Culture of Mount Wuyi
Mount Wuyi is a famous cultural mountain with a long history. Since the Qin and Han dynasties, it has been held in great esteem, and in the Tang Dynasty (618-907), it was named a famous mountain by the Court. It was reputed to be the location of the "No.16 Cavern" by the Taoists, and of the "Cavern of Idealist Philosophy in the South" in the Song Dynasty (960-1279). Zhu Xi, a scholar who created Neo-Confucianism during the Southern Song Dynasty (1127-1279), installed himself in the "Wuyi Best Cottage" here, where he gathered his disciples, gave lectures and wrote books, thus turning it into a cultural and academic center in Southeast China. Many men of letters, such as Li Shangyin, Lu You, Xin Qiji,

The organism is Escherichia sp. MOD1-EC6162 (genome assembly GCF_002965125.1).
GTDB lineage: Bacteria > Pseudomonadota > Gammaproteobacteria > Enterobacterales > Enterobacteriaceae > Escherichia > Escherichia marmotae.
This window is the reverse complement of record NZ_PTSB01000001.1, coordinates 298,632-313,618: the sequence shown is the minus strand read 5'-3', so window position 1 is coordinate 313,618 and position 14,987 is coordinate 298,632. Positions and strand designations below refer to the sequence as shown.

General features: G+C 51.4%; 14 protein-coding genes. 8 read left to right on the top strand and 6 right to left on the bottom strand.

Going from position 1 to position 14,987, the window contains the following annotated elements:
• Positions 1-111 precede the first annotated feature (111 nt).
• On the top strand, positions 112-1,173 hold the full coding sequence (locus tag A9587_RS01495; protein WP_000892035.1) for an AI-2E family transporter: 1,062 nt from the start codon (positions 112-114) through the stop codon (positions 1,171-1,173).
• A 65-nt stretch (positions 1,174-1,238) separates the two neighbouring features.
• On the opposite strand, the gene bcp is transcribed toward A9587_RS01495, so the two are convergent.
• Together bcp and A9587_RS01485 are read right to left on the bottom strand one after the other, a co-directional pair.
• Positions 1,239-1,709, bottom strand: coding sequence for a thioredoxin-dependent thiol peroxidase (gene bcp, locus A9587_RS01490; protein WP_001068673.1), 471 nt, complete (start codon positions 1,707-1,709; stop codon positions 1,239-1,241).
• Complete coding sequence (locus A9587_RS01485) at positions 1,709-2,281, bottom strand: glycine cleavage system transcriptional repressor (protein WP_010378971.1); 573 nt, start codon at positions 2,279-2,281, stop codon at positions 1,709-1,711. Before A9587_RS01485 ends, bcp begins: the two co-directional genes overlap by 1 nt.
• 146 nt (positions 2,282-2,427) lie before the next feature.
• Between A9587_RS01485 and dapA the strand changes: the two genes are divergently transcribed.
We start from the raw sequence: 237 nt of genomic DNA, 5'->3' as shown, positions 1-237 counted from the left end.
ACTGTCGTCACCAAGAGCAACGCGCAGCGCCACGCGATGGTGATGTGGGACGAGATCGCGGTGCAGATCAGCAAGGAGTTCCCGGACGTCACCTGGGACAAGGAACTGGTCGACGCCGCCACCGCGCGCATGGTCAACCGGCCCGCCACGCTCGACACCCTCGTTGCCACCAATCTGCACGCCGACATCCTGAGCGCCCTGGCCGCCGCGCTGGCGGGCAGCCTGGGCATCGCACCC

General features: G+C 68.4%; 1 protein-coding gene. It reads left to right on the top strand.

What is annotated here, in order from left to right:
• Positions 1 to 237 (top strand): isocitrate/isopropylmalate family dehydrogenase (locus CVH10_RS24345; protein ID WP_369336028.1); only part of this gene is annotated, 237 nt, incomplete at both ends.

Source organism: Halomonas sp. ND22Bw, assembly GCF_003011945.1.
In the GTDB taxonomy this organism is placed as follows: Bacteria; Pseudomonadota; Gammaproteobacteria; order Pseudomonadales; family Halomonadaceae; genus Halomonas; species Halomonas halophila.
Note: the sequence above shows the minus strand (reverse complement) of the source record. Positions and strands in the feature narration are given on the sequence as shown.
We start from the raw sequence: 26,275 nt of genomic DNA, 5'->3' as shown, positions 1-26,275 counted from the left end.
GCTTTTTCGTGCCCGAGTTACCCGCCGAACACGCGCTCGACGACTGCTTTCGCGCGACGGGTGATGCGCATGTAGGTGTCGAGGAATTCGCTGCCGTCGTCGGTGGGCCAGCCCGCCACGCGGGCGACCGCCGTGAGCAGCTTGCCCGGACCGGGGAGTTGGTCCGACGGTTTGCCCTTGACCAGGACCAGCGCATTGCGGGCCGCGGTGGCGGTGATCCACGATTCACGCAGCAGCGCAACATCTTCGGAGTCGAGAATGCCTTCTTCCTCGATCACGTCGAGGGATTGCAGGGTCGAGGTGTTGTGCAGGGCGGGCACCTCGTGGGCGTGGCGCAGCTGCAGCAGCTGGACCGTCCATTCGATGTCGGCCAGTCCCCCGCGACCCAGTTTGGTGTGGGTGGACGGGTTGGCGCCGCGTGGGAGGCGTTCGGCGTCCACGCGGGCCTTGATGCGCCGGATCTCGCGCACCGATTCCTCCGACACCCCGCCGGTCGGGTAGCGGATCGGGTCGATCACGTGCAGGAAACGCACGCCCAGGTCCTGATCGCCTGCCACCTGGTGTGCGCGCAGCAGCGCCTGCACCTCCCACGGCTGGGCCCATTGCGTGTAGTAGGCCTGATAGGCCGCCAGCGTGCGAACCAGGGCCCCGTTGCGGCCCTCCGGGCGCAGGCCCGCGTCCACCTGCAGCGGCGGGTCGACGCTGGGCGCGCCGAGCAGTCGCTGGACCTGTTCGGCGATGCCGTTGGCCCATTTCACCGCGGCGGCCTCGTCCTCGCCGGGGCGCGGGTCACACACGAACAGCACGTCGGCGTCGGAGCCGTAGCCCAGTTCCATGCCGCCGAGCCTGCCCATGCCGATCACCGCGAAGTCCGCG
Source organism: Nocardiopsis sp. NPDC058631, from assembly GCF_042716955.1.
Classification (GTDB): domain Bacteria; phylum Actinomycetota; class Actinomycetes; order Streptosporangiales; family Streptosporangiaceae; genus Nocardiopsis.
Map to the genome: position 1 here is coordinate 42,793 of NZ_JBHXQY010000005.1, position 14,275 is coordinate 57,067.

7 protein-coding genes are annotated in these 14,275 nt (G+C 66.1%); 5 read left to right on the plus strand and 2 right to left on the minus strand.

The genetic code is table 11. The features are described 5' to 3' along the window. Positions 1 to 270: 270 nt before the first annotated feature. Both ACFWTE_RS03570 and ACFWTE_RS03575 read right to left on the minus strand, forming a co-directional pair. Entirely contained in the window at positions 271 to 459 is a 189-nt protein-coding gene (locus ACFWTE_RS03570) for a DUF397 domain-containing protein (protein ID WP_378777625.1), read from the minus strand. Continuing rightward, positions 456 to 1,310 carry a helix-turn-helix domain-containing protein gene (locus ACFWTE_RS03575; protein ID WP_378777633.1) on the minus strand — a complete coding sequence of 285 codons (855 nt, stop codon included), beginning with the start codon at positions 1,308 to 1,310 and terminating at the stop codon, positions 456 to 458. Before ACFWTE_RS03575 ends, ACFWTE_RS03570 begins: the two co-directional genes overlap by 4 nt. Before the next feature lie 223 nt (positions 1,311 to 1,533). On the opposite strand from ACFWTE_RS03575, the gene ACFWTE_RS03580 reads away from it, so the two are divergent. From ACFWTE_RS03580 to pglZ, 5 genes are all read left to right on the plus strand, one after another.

Liu Yong, Xu Xiake and Qi Jiguang toured Mount Wuyi, leaving more than 2,000 immortal articles and poems in the area. Mount Wuyi has numerous unique historical sites, such as the boat-shaped coffins of the Shang (ca. 16th-11th century B.C.) and Western Zhou (11th century-771B.C.) dynasties, the ruins of an ancient city of the Han Dynasty, the ruins of the Ziyang Academy, the ruins of the 10,000 Year Palace, Cheng Village the Xiamei Building Complex of the Qing Dynasty, the Yongle Buddhist Temple, the Taoyuandong Taoist Temple, the Zhizhi Nunnery, Yuqing Bridge and ancient cliff carvings. There is a wealth of folk takes about the mountain. Scholar Cai Shangsi wrote a poem: "Eastern Zhou gave birth to Confucius, and Southern Song, to Zhu Xi. China's ancient culture is represented by Mount Tai and Mount Wuyi."